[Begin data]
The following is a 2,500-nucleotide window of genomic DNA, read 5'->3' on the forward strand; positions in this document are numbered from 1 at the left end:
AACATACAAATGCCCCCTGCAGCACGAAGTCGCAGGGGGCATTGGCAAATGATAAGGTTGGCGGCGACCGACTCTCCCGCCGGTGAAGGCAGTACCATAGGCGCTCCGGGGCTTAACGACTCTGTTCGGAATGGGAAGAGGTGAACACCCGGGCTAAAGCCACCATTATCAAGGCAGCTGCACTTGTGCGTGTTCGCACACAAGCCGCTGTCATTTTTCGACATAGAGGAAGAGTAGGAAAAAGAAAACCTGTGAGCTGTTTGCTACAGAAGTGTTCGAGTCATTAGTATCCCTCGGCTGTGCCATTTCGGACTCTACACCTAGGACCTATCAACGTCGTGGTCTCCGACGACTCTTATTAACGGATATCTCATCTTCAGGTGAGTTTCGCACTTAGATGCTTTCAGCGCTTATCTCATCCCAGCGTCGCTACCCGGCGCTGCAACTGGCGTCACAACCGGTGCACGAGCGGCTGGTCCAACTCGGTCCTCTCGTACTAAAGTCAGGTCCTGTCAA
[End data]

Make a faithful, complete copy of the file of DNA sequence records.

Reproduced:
The following is a 2,500-nucleotide window of genomic DNA, read 5'->3' on the forward strand; positions in this document are numbered from 1 at the left end:
AACATACAAATGCCCCCTGCAGCACGAAGTCGCAGGGGGCATTGGCAAATGATAAGGTTGGCGGCGACCGACTCTCCCGCCGGTGAAGGCAGTACCATAGGCGCTCCGGGGCTTAACGACTCTGTTCGGAATGGGAAGAGGTGAACACCCGGGCTAAAGCCACCATTATCAAGGCAGCTGCACTTGTGCGTGTTCGCACACAAGCCGCTGTCATTTTTCGACATAGAGGAAGAGTAGGAAAAAGAAAACCTGTGAGCTGTTTGCTACAGAAGTGTTCGAGTCATTAGTATCCCTCGGCTGTGCCATTTCGGACTCTACACCTAGGACCTATCAACGTCGTGGTCTCCGACGACTCTTATTAACGGATATCTCATCTTCAGGTGAGTTTCGCACTTAGATGCTTTCAGCGCTTATCTCATCCCAGCGTCGCTACCCGGCGCTGCAACTGGCGTCACAACCGGTGCACGAGCGGCTGGTCCAACTCGGTCCTCTCGTACTAAAGTCAGGTCCTGTCAA